SDC International Design Competition North of England Regional Heat, AGM & Imperial Purple to Day-glo Pink: the colourful story of textiles
Date: March 9, 2016 2:00 pm – 9:00 pm
Location: SDC, Perkin House, Bradford, BD1 2LU
The North of England regional heat of the SDC International Design Competition 2016 will be held on Wednesday 9th March at Perkin House from 2.30pm and will be followed at 7pm by a presentation from Susan Kay-Williams, CEO, Royal School of Needlework, Hampton Court Palace, London ‘Imperial Purple to Day-glo Pink: the colourful story of textiles’.
The day-time programme commences at 2.30pm and will include a dyeing workshop, guest presentations and judging of entries from fashion/textile design undergraduates from universities and colleges across the North of England by a panel of industry professionals:
• Linda Hodgson, Textile Designer, Linda Hodgson Design
• Joanne Cocker –Textile Designer, Jojo Coco Design
• Martin Aveyard, Design Director at Moon/Bronte
The evening programme will include:
6pm – free buffet
7pm – lecture by Susan Kay-Williams. For information about Susan, please see the Speakers tab
8pm – the announcement of the winner of the regional heat of the SDC International Design Competition and presentations to long serving SDC members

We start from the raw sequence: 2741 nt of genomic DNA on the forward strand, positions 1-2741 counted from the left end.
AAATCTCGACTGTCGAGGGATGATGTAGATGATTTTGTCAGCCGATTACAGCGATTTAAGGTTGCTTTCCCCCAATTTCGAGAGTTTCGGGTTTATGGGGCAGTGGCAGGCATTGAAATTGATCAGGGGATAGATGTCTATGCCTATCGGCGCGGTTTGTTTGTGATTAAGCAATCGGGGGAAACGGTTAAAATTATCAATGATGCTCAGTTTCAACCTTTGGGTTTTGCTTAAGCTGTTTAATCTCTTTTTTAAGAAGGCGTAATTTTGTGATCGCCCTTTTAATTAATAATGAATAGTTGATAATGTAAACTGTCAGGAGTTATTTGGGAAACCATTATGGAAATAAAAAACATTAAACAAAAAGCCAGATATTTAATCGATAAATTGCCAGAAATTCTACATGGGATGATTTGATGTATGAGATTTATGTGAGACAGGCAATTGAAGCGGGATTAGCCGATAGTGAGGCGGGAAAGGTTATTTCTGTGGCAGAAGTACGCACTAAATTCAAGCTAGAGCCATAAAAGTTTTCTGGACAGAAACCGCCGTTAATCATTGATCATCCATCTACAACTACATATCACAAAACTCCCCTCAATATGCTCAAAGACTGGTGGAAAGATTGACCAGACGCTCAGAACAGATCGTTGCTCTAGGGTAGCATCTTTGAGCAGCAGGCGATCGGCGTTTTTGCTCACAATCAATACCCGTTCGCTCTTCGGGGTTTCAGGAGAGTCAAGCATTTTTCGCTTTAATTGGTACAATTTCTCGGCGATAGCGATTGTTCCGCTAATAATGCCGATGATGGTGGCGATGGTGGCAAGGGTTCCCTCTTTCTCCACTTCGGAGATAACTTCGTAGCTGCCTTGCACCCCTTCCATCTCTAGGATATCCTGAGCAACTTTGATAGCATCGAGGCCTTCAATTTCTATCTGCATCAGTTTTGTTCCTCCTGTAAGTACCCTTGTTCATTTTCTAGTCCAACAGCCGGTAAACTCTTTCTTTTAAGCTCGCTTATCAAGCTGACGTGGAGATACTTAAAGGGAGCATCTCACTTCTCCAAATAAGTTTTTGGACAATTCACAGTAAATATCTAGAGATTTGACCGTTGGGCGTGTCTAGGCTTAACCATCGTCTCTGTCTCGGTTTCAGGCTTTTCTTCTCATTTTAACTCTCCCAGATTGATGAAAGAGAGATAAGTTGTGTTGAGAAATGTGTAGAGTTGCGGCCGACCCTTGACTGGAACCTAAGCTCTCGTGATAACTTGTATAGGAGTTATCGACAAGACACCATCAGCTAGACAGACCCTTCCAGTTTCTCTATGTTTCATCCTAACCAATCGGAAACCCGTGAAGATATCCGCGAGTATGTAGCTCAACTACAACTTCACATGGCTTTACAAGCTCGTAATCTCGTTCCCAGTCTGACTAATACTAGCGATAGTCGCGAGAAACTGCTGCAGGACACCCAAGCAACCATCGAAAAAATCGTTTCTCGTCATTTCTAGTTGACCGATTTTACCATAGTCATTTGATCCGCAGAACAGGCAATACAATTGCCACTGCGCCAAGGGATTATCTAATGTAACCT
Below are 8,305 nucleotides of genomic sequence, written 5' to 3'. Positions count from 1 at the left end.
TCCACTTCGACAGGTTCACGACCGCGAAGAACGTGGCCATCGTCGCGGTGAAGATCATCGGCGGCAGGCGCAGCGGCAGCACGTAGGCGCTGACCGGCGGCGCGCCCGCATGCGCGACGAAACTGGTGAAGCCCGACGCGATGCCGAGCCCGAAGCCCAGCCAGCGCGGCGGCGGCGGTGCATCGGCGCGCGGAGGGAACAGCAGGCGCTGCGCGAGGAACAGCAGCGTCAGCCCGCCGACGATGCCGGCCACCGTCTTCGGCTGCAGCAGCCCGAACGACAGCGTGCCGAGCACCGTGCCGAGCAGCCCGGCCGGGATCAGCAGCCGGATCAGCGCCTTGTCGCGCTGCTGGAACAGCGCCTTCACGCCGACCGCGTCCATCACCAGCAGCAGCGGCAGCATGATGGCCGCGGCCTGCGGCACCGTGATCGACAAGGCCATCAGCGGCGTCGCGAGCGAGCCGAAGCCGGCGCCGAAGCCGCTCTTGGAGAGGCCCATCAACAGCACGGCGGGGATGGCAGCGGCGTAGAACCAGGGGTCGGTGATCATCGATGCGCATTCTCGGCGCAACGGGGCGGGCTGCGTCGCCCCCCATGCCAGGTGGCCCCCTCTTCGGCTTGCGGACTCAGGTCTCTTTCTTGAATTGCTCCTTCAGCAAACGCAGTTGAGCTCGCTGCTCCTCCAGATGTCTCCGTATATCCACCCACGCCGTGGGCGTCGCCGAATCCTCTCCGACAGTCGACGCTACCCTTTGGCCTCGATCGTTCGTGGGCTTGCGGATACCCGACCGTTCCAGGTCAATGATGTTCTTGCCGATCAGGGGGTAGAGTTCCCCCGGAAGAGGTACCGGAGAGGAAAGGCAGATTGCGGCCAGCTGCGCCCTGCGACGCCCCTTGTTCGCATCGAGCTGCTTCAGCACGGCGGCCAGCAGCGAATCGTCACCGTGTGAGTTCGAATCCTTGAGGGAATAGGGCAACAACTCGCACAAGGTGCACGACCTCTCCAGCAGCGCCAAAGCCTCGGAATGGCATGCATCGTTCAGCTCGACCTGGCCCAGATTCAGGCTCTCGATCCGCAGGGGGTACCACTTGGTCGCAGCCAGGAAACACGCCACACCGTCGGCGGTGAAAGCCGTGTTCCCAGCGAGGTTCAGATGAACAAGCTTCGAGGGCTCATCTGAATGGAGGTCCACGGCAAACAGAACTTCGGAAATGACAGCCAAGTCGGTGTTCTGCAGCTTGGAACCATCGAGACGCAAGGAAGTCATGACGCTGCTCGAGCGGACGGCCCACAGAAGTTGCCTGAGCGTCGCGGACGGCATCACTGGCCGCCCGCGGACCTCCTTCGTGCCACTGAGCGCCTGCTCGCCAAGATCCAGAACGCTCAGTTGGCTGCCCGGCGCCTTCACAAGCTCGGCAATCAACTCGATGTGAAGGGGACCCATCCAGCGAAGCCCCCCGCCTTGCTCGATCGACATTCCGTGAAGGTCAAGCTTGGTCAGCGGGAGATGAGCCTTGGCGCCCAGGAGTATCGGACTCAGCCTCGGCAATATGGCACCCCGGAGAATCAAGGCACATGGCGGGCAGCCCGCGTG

8.15pm – Annual General Meeting
Attendance is free but please contact firstname.lastname@example.org to reserve your place.
There is plenty of street-parking around Perkin House as well as several car parks.
Professionally I have worked for non-profit organizations for most of my working life and my PhD was undertaken while working full time on the impact of the external environment on charity fundraising and marketing. In particular I have held senior posts at Girlguiding UK , Garden Organic and since 2007 have been in my current post as Chief Executive of the Royal School of Needlework, based at Hampton Court Palace, which brings together my non-profit experience, my academic side and my love of textiles. The RSN was founded in 1872 and maintains its role of keeping the arts and techniques of hand embroidery alive through a vibrant teaching programme of short courses, Certificate and Diploma in technical hand embroidery and a BA (Hons) in hand embroidery for Fashion, Interiors and Textile Art.
My research interest has long been in textiles and especially dyeing. I began experientially in 1988 exploring natural dyeing but soon became fascinated by questions such as who had first discovered dyeing? Which came first the desire for colour or the ability to create colour? This led me to start researching and to realize that prehistoric man gets a bad press because they did not write anything down, however, they tested everything and it was this that led them to discovering the complexities of murex and indigo dyeing, the use of insects for red and the value of urine for dyeing and bleaching, amongst other things.
My research showed that there were separate books on a number of individual dyestuffs (indigo, madder, cochineal) and on colours (blue, black and green) but nothing which brought the whole history together. This led me to write The Story of Colour in Textiles as a book for interested lay audiences and undergraduates. I now lecture on the subject across the UK and more recently in the USA and Germany. Meanwhile my research continues, currently focusing on the first 50 years of synthetic dyes and the rise of recipe sample books and seasonal colour charts for fashion.